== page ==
Later on, she provided the funds for several years of private Art lessons, with Nell Chadwick, who had lived next to her and later set up her apartment and studio upstairs in one of the brick commercial buildings just off Market Square. Her apartment was dominated by many of her paintings, including a monumental old master style religious painting that dominated the long narrow room.
My own mother was always interested in "Artsy" things, and could probably have made a living at it in another place and time, but she was not into this gadabout and joiner lifestyle, nor did she have the funds to do these things with me. She also, did not have a driver's license.
My mother was more of a "Hot Ticket" type than society tea party hostess. She was always beautiful, though faded when I was old enough to notice. It would not be to many years before her life changed forever when she first staggered in the front hallway from the effects of Multiple Sclerosis. I wonder if her life and activity had been colored by the effects of MS for years before it showed up.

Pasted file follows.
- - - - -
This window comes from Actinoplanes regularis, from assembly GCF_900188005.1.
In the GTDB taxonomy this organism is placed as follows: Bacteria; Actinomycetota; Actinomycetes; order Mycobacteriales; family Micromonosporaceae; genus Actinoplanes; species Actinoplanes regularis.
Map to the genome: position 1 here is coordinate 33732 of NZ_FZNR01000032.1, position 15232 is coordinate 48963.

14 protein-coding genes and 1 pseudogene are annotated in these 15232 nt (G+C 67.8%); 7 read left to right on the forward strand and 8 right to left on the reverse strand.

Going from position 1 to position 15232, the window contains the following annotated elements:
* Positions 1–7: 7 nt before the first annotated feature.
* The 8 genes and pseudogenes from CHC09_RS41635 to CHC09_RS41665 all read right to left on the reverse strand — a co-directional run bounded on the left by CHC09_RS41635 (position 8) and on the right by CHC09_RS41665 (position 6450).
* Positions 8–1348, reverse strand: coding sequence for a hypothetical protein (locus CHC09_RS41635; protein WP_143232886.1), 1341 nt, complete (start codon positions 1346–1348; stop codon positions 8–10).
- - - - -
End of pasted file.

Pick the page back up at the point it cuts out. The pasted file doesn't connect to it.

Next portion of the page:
Mrs. Burrill was just the opposite, and I guess that novelty was what attracted me to her. She was conservative in dress and manner, a typical housewife of the time period, devoted to her family and proud of her children...one was always proud of boys in her eyes....She was very New England in many ways, having come from Fitchburg, Massachusetts. She was always very proud of her Burrill connection too. She had deep connections to Early America herself, if I remember correctly, but was equally proud of the Burrill and Odiorne' history.
She was particularly proud of connections to John Alden and Priscilla Mullins.
Mike McPherson son of Diane Burrill age 24 in 2012
In case you have checked this post out a couple of times, I am having a hard time writing this. Deciding how to approach this story has not been easy, but keep checking. I will finish it eventually.